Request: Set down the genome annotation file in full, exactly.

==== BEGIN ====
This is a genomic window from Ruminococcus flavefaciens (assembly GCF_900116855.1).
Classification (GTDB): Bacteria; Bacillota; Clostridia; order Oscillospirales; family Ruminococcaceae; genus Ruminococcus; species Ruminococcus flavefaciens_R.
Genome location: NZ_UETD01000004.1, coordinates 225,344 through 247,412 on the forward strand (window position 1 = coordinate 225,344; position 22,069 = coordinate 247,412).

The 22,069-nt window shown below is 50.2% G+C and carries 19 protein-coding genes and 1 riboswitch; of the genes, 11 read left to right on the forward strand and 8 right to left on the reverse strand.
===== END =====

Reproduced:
This is a genomic window from Ruminococcus flavefaciens (assembly GCF_900116855.1).
Classification (GTDB): Bacteria; Bacillota; Clostridia; order Oscillospirales; family Ruminococcaceae; genus Ruminococcus; species Ruminococcus flavefaciens_R.
Genome location: NZ_UETD01000004.1, coordinates 225,344 through 247,412 on the forward strand (window position 1 = coordinate 225,344; position 22,069 = coordinate 247,412).

The 22,069-nt window shown below is 50.2% G+C and carries 19 protein-coding genes and 1 riboswitch; of the genes, 11 read left to right on the forward strand and 8 right to left on the reverse strand.